The Kidney Advocate

What you need to know when a family member has chronic or end stage renal disease -
  • Its Symptoms
  • Its Complications
  • Treatment Options: Medical and Surgical
  • Risks versus Benefits of available Treatments

Early intervention helps to reduce complications.

Chronic Renal Insufficiency Cohort Study (CRIC)

Research Report 11/08/03 on Atypical HUS page.

Q & A About Kidney Transplants

Transplantation - a Risk in Children with Atypical HUS  To obtain medical articles e-mail:

Doctors answer your questions


When a family member has a disease, everyone has the disease.

My name is Pearl Lewis. My goal - TO HELP FAMILIES WITH CHRONIC OR END STAGE RENAL DISEASE. Whether you, your child or your spouse has kidney disease I hope this site will answer some questions. This series of articles addresses issues both for the adult and the child with kidney disease. The links will take you to sites for both patients, parents and children with kidney disease. If there is a question you need answered or a resource you need identified please email me at the link below.

From where does this information come? From a patient, a caregiver, a widow, the mother of 6, several with chronic health conditions, two with atypical hemolytic uremic syndrome; as the founder of two non-profit health agencies, the Crohn's and Colitis Foundation of Maryland and the Maryland Patient Advocacy Group, a health advocate, a lobbyist both in my state capital and in Washington. From serving on the Board of Directors of the National Kidney Foundation, Maryland Chapter, the Maryland Patient Advocacy Group and as Director of Patient Advocacy and Government Relations for the Foundation for Children with Atypical Hemolytic Uremic Syndrome. From the former National Director of Patient Advocacy and Government Relations for the Crohn's and Colitis Foundation of America. From a member of the Baltimore Coalition of the National Kidney Disease Education Program and Co-Chairman of its PCP/Dialysis Committee under the Auspices of the National Institutes of Diabetes, Digestive and Kidney Disease of the NIH.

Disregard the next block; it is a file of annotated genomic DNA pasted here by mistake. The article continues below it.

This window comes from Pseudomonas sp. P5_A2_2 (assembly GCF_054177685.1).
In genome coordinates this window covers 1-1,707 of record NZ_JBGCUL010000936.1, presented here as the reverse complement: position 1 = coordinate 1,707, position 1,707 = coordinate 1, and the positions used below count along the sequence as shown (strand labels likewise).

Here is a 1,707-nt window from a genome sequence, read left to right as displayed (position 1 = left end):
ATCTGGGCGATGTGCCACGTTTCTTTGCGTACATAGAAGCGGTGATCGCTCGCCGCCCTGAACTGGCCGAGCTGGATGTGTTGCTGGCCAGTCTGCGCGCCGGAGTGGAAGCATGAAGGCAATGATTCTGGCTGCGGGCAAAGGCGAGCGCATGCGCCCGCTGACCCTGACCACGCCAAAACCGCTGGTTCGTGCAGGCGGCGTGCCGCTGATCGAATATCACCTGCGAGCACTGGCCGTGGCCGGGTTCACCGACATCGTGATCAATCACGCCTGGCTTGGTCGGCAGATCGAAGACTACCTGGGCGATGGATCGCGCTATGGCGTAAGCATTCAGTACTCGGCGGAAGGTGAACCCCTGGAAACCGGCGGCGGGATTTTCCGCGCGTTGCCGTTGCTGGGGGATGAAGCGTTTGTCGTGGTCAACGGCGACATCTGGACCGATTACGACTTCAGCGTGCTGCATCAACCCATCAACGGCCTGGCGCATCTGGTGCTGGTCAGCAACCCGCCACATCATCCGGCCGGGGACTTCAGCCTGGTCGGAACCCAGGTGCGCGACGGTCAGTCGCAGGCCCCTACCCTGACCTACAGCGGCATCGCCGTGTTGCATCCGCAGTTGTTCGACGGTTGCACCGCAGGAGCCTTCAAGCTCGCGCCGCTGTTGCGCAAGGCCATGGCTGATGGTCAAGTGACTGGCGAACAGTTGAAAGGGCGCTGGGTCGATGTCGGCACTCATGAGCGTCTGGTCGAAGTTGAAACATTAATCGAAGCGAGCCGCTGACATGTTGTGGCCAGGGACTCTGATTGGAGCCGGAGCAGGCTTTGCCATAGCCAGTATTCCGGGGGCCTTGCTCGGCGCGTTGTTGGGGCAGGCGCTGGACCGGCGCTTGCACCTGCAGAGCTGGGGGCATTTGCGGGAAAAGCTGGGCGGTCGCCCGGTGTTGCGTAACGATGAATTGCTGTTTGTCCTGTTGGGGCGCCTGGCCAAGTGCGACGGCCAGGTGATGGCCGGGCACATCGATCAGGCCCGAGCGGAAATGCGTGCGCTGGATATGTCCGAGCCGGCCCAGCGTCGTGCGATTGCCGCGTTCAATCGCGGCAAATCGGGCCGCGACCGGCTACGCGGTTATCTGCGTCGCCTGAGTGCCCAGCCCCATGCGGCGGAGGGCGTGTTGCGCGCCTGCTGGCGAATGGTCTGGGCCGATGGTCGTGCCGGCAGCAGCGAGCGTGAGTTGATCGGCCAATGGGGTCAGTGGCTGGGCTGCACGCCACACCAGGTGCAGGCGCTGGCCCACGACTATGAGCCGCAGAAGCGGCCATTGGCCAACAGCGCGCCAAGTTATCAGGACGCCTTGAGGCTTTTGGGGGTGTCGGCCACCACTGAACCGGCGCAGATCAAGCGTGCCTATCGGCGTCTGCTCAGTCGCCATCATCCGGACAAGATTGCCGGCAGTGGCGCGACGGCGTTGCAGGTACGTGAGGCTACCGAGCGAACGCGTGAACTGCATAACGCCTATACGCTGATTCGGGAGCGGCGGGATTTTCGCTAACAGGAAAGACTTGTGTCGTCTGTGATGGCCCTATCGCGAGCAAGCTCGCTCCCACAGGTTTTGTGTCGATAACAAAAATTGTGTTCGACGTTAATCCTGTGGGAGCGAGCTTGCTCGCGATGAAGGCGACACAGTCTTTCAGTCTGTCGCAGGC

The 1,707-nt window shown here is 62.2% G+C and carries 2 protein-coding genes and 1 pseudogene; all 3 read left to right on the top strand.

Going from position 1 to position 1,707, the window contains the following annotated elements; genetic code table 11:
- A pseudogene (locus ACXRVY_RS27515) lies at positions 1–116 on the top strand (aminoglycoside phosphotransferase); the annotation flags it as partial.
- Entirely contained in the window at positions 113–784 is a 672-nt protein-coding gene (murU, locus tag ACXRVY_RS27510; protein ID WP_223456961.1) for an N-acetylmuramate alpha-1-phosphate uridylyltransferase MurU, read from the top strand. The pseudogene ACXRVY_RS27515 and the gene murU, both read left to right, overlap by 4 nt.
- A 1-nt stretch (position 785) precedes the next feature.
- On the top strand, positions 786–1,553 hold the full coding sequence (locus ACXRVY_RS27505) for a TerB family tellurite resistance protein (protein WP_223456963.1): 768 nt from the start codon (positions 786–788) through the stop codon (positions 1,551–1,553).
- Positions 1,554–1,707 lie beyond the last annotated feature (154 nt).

Elie Weisel said -

" The opposite of ignorance is not intelligence, it is indifference.
The opposite of beauty is not ugliness it is indifference. The opposite of culture is not vulgarity it is indifference. The opposite of life is not death, it is everything that makes life and death unbearable."

Chronic illness can be bearable; but only when one is knowledgeable about his or her disease, its symptoms, treatments, and consequences of both. Education allows one to be actively involved in one's wellness and lessen the pain and frustration that comes with chronicity. Education allows one to identify that which is, and is not, controllable and to effectively manage life.

The key to wellness is the development of a therapeutic alliance with one's physician and healthcare team. That depends on the ability to communicate openly, one with the other in an atmosphere of respect. If that does not exist you are not dealing with the right medical professional.

Questions? Send an e-mail